Office 365 - Exchange Online Basic Authentication

Most logins to Microsoft Office 365 Exchange require direct authentication to NetID Login. However, some clients/protocols use basic authentication. With basic authentication (also called proxy authentication), the email client transmits the username and password to Office 365, and Office 365 forwards the provided credentials to NetID Login. This article answers general questions about Basic Authentication.

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How does basic authentication work in Office 365?

With basic authentication, your email/calendar client will transmit your username and password to Office 365 (Exchange Online). Office 365 will forward your credentials to the NetID Login Service. The NetID Login Service will verify the credentials and return a token to Office 365. If authentication was successful and the user is authorized, the email/calendar client will be connected to Office 365.

What is modern authentication?

If your email/calendar client uses modern authentication, your credentials are not sent to Office 365 (Exchange Online). Instead, you'll be redirected to the familiar NetID Login screen. If your account is protected by Duo MFA, you will be required to confirm your login. Your client may maintain a connection to Office 365 with an OAuth token, so you may not be required to use NetID Login each time you use the client.

Which clients require basic authentication?

Office 365 does not support modern authentication with IMAP, POP, and SMTP protocols. If you're using an IMAP client like Thunderbird or if you POP your email to Gmail, login is completed via basic authentication. Office 365 allows for either basic or modern authentication with Exchange Web Services (EWS) and Exchange ActiveSync (EAS). Depending on support within your email/calendar client, you may be required to use basic authentication to use EWS or EAS.

Which clients are capable of modern authentication in Office 365?

The following clients are capable of authenticating to Office 365 Exchange Online with modern authentication:

How is basic authentication less secure than modern authentication?

Basic authentication in Office 365 is less secure for multiple reasons:

How long will Microsoft support basic authentication in Office 365?

Microsoft has already discontinued support for basic authentication with Outlook REST API. Microsoft has announced an end of support for basic authentication with EWS, EAS, POP, IMAP, Remote PowerShell (RPS) on 10/13/2020. Support for basic authentication with Office 365 SMTP is expected to continue beyond 2020.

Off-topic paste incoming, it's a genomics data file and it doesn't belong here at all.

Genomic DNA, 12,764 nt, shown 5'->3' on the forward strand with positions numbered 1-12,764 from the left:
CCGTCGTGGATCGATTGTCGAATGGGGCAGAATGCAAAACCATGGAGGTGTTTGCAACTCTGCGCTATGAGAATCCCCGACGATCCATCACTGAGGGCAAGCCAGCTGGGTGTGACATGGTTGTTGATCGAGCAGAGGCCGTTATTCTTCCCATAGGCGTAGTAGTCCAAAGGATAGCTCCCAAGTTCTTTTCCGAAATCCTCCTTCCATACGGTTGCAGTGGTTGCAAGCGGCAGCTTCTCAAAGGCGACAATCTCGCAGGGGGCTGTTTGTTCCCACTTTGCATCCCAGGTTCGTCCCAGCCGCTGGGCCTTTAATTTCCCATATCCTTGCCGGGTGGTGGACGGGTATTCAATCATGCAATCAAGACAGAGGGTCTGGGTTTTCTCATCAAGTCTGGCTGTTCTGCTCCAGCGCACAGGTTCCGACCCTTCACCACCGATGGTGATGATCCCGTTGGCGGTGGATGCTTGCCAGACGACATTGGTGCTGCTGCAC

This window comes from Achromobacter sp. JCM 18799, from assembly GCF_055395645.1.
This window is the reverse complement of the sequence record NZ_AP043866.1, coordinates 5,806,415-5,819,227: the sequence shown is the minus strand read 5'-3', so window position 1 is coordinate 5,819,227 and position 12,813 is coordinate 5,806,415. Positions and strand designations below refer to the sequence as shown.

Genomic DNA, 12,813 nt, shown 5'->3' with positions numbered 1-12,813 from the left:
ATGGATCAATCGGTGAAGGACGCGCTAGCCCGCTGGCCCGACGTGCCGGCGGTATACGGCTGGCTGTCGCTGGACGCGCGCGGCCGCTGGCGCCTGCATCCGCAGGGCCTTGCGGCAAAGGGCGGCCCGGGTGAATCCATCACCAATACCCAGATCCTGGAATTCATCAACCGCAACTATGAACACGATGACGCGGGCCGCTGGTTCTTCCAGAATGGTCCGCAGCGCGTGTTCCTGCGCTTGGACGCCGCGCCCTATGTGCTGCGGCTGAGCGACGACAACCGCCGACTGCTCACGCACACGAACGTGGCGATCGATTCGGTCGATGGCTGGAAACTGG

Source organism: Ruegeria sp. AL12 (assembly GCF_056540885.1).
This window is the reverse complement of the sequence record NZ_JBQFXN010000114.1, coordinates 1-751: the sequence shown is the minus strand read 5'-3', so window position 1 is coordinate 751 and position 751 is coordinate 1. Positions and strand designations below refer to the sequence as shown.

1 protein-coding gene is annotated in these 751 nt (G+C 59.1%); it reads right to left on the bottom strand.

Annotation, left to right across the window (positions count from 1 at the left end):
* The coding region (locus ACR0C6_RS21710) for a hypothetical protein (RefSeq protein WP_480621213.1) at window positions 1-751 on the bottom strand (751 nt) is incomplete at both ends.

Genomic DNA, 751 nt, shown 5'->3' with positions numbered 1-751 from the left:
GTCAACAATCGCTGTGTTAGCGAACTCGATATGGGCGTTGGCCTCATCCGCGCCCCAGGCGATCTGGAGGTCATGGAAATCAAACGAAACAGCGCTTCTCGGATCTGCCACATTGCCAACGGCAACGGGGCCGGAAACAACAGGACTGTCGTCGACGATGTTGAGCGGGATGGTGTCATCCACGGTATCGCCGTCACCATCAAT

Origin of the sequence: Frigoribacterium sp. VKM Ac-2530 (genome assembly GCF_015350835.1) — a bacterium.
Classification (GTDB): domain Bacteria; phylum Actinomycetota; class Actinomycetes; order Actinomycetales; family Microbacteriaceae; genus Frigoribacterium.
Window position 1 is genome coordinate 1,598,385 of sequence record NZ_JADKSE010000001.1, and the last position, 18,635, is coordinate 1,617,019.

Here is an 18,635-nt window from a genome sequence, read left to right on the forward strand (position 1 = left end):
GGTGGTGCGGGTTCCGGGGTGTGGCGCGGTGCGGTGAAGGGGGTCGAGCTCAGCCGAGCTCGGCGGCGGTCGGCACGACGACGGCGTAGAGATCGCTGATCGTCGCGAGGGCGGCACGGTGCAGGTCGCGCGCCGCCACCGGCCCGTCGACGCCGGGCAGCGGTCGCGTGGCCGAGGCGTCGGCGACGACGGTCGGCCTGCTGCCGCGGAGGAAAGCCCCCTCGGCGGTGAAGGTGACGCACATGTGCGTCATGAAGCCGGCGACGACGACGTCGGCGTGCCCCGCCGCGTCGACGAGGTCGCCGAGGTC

Important: Microsoft has decided to delay/suspend the removal of Basic Authentication from Exchange until further notice. Learn more.

To manage this feature, please review the Office 365 - Manage Password Security article.

How can I disable basic authentication to my account?

If you are using Basic authentication to connect to your email account, you may be suspect to any of the following: unauthorized access, use of your NetID credentials for credential stuffing, brute force, and password spray cyberattacks.

To protect your account and NetID credential, it is highly recommended that you make sure Password Security is enabled on your account - to manage this feature, please review the Office 365 - Manage Password Security article.

How can I reconfigure Exchange to use modern authentication on my devices?

To begin using modern authentication through exchange, open a desktop or mobile email client, remove your UW Madison email address, and then re-add your UW Madison email address. When authenticating the account, you should receive a pop up or be redirected to UW Madison's secure login portal, which is the only time you should enter your password.

Information regarding how to configure specific mail clients can be found in:

How do I configure a client with a legacy protocol for modern authentication?

Microsoft supports authentication to O365 with "legacy" protocols: IMAP, POP, and SMTP. Any client that supports OAuth 2.0 should be able to authenticate to Office 365. Support for OAuth 2.0 with O365 is dependent upon the client developer. The UW-Madison Office 365 team has no control over client support. Configuration instructions will be unique for each client, but you can refer to the Thunderbird IMAP/SMTP modern authentication configuration instructions found here: Office 365 (Thunderbird) - Configure Modern Authentication

I'd like to learn more about Office 365 authentication.

If you'd like to learn more about basic and modern authentication in Office 365, please review the following documents:

See Also: